A Praise Song for Amanda Gorman
It has taken me longer than usual to write this Mothering in Color post. I did not realize just how much I had been holding on to during the four years of the Trump Presidency, nor did I realize how heavy I was feeling while holding my breath through seemingly endless vote counts and recounts and Congressional declarations of the winner we already knew.
It wasn’t until Inauguration Day that I breathed a sigh of relief. Like so many of you, I thought we needed a win. And by “win,” I mean…Love needed a win over hate. Goodness needed a win over evil. Freedom needed a win over oppression. Hope needed a win over hopelessness. Life needed a win over death. Light needed a win over darkness. That’s what Inauguration Day did for me. It brought a little bit of all of these things, a little bit of space to breathe in something besides toxicity, a little bit of space to laugh and sing and hope.
No one on Inauguration Day brought more love, goodness, freedom, hope, life, and light than Amanda Gorman. Apart from the history of the moment with Kamala Harris, as the first Black and Southeast Asian woman sworn in as Vice President of the United States by Supreme Court Justice Sonia Sotomayor and the slaying Michelle Obama did – flowy hair and all – walking down those steps layered in “wineberry plum” perfection, Amanda Gorman presented the world not only with the most perfect and stunningly beautiful poem for this moment, she also gave us much more. It is Gorman’s “more” that I attempt to honor in this post.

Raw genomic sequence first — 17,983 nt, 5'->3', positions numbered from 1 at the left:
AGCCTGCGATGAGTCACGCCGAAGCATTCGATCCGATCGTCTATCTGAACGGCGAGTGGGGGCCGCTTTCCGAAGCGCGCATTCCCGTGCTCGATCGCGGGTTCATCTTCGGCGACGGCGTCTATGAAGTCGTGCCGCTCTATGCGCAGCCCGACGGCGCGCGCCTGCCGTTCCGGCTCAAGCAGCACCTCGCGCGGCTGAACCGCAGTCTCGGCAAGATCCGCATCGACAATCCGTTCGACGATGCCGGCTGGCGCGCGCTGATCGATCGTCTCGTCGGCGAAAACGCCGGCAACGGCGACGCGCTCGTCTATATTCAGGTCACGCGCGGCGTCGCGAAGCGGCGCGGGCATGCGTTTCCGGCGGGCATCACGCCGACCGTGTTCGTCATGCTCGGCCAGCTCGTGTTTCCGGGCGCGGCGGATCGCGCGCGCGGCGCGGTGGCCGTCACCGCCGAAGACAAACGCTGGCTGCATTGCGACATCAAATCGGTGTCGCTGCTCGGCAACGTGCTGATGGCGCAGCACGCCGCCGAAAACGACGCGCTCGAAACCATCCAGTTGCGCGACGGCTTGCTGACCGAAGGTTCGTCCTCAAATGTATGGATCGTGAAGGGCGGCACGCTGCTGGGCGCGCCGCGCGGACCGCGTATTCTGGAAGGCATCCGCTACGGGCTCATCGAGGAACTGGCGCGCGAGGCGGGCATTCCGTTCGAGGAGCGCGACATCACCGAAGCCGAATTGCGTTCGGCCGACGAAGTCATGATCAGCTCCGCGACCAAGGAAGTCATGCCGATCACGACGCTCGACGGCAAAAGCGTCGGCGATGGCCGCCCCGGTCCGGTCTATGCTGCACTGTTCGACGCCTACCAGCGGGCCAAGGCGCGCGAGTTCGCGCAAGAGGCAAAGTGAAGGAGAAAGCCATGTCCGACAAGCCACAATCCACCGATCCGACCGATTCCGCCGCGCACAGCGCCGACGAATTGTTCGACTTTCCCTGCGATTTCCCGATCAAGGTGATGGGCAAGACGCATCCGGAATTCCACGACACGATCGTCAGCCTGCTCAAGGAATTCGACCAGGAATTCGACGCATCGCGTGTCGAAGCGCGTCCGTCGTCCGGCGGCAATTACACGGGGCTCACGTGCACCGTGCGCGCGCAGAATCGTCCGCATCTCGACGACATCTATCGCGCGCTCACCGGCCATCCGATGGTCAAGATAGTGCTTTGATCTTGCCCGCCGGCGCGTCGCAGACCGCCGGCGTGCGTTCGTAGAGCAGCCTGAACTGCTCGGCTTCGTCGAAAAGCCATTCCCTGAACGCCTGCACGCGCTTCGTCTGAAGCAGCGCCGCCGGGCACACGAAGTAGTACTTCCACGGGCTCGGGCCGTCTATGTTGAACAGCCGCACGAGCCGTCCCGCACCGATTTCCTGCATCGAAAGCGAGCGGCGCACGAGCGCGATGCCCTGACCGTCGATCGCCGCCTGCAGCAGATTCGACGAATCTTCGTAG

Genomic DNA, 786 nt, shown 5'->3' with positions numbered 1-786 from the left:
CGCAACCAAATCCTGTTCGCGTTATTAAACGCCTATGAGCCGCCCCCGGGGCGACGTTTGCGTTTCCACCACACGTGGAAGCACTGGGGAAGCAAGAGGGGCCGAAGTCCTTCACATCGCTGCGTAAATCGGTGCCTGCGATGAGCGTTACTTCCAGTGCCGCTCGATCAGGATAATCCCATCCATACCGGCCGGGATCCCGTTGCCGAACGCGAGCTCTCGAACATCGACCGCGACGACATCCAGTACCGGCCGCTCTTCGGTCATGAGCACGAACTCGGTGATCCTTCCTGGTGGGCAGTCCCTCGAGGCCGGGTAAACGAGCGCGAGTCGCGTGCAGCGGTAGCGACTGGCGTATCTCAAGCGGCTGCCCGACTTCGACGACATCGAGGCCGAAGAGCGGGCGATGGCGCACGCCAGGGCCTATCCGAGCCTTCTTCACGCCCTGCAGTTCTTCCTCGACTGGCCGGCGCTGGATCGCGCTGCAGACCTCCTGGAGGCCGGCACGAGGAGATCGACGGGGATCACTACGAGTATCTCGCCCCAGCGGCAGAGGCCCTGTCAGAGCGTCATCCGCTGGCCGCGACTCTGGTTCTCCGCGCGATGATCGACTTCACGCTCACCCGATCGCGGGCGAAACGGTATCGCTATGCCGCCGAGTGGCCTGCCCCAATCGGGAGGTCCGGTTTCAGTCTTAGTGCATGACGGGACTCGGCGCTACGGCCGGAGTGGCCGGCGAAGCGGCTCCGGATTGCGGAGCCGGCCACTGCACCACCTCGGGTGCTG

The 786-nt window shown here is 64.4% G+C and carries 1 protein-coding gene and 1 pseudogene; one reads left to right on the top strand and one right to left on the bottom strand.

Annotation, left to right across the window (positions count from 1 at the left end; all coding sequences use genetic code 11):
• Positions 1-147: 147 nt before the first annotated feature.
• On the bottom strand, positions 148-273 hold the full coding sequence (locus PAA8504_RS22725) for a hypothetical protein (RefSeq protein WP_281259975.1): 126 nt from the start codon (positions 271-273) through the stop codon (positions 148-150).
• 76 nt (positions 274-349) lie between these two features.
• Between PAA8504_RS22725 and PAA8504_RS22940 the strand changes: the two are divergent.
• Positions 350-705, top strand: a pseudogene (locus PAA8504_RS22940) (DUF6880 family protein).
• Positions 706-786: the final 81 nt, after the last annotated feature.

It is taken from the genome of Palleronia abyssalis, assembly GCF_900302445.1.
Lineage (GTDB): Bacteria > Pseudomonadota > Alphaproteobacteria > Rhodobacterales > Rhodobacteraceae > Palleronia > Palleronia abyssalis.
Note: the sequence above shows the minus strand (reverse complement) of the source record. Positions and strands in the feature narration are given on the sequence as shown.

In “The Hill We Climb,” Gorman gave us a language for the contradictory feelings we wrestled with on Inauguration Day in the aftermath of January 6th, the day that thousands of Trump supporters waged a riot and violent attack at the United States Capitol, where those same supporters pranced through the Capitol waving a giant Confederate flag while members of Congress barricaded themselves behind office doors, the most progressive and easily identifiable among them fearful that they would not make it home that day.
Where can we find light in this never-ending shade?
The loss we carry, a sea must wade.
We braved the belly of the beast.
We've learned that quiet isn't always peace, and the norms and notions of what "just is" isn't always justice.
As I tried to make sense of that day with my 13-year-old son in real time, who expressed fear about whether we were even safe in our own home – we live in the Congressional district that Marjorie Taylor Greene represents – I had to steady myself for his sake as we witnessed the separate and unequal, racialized and racist responses of law enforcement to the violent mob on January 6th, responses which were a brutal reminder of the hypocrisy of the law and order narrative that is propagated whenever Black protestors take to the streets.
But I digress, for what Amanda Gorman did for us on Inauguration Day was to take that pain and transform it. Not the kind of superficial transformation where women like me are often asked to just move on, get over it, forgive and forget. But the kind of transformation that acknowledges the pain, truthfully and holistically, and then inspires hope in the future.
It's because being American is more than a pride we inherit,
it's the past we step into
and how we repair it.